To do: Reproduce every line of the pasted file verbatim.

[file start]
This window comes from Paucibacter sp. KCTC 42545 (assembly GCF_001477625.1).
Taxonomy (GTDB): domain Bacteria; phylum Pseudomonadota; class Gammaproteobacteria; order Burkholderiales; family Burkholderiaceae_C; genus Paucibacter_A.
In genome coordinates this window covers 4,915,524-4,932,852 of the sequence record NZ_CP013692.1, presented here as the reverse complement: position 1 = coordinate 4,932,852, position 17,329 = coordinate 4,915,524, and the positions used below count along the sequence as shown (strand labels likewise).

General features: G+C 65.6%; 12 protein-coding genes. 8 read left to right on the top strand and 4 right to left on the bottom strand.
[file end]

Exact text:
This window comes from Paucibacter sp. KCTC 42545 (assembly GCF_001477625.1).
Taxonomy (GTDB): domain Bacteria; phylum Pseudomonadota; class Gammaproteobacteria; order Burkholderiales; family Burkholderiaceae_C; genus Paucibacter_A.
In genome coordinates this window covers 4,915,524-4,932,852 of the sequence record NZ_CP013692.1, presented here as the reverse complement: position 1 = coordinate 4,932,852, position 17,329 = coordinate 4,915,524, and the positions used below count along the sequence as shown (strand labels likewise).

General features: G+C 65.6%; 12 protein-coding genes. 8 read left to right on the top strand and 4 right to left on the bottom strand.